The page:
Schmelzer: The metric is not a hidden variable.

Right, poor choice of words on my part. I meant the underlying coordinates of the 3-d frame, which would be known only to "God" or whoever. We arbitrarily assign our own coordinate system to it. The word "metric" should only be used only to refer to \(g_{\mu\nu}(x,t)\). Perhaps the point is unimportant anyway.

Schmelzer: What is hidden is what makes the coordinates I use preferred coordinates. But they are valid coordinates and the can be used in standard cosmology. No GR theoretician has anything to object if I use these coordinates - except that he can ask the question "why these? why not others?"

- Aren't they just the standard co-moving observer coordinates?

Schmelzer: And the spatial part of the metric - as visible as all other parts of the metric \(g_{\mu\nu}(x,t)\) - is not a 3-vector, but a 3-metric, a symmetric tensor, with two indices \(g_{ij}(x)\) instead of one \(a^i(x)\) of a vector field.

- More incorrect language! I should refer to the FLRW ansatz - or something - not "metric evolution". a(t), of course, is just the normal FLRW scaling factor.

Schmelzer: With a small enough parameter \(\Upsilon>0\) the solution gets as close to the Big Bang solution as one wants.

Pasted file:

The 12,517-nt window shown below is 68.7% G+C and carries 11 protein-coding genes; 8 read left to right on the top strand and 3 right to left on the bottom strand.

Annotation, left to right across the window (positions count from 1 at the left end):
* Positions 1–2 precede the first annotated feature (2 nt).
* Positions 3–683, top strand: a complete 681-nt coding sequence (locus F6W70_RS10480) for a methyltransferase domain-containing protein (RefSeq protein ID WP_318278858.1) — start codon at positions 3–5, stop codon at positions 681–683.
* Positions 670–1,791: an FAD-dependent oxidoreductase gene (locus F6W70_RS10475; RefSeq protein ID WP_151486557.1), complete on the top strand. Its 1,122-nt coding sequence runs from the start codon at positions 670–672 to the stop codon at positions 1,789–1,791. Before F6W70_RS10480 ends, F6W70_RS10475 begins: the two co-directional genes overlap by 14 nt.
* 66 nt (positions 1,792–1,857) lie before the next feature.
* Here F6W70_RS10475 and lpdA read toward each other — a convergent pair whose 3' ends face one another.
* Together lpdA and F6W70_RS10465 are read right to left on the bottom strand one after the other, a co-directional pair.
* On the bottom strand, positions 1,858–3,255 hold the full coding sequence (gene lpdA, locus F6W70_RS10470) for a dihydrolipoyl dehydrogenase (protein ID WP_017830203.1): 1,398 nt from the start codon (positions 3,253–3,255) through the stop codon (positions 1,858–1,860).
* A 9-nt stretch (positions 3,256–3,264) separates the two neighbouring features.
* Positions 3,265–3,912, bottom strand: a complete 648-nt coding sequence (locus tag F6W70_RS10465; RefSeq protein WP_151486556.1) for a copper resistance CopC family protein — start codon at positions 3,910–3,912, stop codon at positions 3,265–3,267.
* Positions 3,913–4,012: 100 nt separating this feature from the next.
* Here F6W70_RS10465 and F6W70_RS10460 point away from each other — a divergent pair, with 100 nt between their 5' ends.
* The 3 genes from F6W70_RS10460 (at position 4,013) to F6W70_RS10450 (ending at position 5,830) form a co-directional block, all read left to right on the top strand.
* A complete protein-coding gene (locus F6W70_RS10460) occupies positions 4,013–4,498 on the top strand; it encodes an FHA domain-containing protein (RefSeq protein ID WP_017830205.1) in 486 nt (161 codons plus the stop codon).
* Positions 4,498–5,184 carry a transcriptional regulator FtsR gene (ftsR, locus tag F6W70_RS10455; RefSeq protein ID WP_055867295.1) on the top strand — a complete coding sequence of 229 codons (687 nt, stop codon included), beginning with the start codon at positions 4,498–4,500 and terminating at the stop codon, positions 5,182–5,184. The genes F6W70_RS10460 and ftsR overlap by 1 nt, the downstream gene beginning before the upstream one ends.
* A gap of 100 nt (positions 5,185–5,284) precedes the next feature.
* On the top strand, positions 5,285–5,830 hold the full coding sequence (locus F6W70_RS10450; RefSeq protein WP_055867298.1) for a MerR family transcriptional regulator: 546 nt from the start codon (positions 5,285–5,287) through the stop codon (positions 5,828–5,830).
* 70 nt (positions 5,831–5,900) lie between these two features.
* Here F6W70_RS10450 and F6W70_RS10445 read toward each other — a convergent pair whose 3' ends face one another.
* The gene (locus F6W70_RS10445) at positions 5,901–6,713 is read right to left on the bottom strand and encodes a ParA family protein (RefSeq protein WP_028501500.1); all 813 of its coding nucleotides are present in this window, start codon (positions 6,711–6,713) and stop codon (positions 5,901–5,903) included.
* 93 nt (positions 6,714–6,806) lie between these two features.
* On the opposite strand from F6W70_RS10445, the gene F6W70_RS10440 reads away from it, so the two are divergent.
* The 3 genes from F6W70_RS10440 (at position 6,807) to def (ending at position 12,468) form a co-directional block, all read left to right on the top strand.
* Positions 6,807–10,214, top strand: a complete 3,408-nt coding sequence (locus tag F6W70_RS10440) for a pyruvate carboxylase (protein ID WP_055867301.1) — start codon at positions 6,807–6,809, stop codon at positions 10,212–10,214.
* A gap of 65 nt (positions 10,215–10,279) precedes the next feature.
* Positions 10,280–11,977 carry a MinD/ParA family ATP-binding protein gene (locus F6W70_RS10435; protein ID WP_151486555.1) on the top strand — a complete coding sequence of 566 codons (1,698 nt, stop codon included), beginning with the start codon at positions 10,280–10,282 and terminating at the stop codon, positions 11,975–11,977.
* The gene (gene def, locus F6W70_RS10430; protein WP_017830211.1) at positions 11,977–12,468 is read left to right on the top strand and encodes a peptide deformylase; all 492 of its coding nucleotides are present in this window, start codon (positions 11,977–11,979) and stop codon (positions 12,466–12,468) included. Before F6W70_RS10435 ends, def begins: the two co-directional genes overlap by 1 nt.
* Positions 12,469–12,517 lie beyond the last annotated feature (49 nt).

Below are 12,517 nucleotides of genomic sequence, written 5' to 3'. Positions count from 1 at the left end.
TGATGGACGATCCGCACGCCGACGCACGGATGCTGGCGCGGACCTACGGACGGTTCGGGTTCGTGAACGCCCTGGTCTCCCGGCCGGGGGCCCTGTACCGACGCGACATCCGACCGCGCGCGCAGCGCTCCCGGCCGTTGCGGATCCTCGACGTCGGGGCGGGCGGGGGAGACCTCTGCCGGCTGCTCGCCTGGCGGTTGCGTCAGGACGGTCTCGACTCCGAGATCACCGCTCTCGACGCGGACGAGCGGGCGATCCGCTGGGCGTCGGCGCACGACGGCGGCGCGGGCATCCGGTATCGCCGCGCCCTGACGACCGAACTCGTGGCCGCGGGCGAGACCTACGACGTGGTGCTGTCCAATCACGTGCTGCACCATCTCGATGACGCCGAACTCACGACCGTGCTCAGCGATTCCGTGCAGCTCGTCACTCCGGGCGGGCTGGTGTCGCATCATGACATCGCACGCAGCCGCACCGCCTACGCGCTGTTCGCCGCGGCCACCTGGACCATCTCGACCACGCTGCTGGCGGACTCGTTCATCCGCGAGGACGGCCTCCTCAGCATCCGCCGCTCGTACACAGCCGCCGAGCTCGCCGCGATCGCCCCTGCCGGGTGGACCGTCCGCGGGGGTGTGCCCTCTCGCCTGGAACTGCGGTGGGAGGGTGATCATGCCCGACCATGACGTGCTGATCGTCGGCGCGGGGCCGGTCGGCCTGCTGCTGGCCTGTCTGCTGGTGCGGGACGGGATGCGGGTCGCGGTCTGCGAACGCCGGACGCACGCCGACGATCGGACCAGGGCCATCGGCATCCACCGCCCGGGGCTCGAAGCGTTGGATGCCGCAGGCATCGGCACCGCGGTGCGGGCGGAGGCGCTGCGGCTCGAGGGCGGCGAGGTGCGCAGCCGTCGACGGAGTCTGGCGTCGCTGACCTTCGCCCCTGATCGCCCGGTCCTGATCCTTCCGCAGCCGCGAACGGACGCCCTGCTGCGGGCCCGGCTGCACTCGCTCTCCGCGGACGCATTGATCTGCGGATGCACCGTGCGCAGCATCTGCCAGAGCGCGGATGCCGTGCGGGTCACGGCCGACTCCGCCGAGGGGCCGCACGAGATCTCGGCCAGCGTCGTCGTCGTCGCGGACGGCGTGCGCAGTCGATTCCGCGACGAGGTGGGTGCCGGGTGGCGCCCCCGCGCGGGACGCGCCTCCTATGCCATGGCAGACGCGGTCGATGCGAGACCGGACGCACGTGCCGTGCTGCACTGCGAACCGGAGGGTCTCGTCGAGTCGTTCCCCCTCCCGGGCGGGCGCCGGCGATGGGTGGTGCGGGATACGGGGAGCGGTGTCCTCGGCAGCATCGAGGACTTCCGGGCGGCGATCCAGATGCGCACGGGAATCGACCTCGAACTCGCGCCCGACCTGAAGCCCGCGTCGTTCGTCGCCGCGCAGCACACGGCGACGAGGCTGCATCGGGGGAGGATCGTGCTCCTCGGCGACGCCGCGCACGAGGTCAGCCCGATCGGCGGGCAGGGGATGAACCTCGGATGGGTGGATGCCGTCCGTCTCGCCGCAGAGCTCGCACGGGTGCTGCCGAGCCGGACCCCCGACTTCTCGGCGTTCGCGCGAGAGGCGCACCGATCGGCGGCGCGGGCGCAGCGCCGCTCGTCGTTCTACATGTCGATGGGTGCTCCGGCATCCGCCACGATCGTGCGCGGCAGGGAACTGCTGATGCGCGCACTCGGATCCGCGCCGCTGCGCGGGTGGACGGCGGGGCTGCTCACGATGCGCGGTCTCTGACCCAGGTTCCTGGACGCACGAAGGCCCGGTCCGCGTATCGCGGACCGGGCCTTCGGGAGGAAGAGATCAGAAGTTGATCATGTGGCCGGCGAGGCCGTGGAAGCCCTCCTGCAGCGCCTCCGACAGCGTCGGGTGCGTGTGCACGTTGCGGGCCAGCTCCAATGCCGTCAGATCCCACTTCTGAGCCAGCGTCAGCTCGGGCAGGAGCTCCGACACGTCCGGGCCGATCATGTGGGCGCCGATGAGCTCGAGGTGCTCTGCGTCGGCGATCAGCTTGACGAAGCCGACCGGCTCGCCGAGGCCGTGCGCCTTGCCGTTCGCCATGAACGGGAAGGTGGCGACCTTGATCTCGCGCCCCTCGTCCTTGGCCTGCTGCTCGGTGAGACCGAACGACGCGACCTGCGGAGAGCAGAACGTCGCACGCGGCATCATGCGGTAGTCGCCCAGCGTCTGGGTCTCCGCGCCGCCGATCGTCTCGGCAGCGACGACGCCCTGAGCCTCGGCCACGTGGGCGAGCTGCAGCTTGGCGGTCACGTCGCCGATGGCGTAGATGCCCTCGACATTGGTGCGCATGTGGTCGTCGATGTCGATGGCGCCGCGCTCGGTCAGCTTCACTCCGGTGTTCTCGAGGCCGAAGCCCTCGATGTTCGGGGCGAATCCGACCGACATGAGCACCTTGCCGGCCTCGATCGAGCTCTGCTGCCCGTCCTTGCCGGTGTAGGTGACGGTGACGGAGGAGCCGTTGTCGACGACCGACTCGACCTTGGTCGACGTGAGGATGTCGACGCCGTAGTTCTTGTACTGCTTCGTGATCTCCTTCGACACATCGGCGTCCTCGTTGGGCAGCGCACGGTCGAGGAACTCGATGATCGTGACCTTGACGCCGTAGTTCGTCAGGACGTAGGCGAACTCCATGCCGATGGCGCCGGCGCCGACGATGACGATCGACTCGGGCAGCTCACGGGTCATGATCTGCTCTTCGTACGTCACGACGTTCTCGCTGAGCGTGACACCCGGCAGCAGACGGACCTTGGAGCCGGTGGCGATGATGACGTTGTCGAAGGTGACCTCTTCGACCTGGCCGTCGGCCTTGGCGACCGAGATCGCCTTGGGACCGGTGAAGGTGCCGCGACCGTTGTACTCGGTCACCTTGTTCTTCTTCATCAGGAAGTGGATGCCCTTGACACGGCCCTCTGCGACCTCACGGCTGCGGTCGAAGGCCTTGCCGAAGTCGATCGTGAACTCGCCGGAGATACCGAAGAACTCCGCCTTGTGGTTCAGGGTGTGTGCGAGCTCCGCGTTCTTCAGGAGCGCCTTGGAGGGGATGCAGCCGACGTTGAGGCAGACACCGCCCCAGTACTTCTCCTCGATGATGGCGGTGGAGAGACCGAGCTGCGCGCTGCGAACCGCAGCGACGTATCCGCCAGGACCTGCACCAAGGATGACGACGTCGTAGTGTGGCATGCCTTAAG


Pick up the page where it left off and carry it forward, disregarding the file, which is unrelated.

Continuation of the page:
- Right, but there are other constraints on \(\Upsilon\) aren't there? You have to get quite close (a few minutes) to BB to use their model to generate the light elements. Will such a small \(\Upsilon\) causes problems elsewhere?

Schmelzer: The interesting point of Volovik's \(^3He\) research is that it gives some qualitative insights. It is very good and useful research, but I have not used it. So there is nothing in the evolution of the cosmos "modelled on \(^3He\)".

- Sorry, my mistake. But the properties of ether, in your view, are similar to superfluids, aren't they?

Schmelzer: In the ether interpretation, the ether has a stress tensor or pressure tensor, instead of simply some scalar pressure. This is what one has to use in condensed matter theory to define solids.

- Yes. Tensors first were used to describe stress / strain in solids. BTW we also use words like pressure, tension (the word tensor comes from this), shear, etc for these qualities. The words are not important, the tensor math gives the exact physical results. Anyway, three orthogonal planes are defined at a point. Each has 3 numbers, one for pressure through the plane (normal stress), and two within the plane (shear). The interesting physical fact - the reason this works - is that these 9 numbers are sufficient to give the stress in any direction: it behaves linearly (at least, this first linear approximation is good enough for most work). This is the same stress tensor you mean, right? In my post I referred simply to "stresses and strains". If this causes the misunderstanding that I mean only a scalar, I'd better throw in the word "tensor".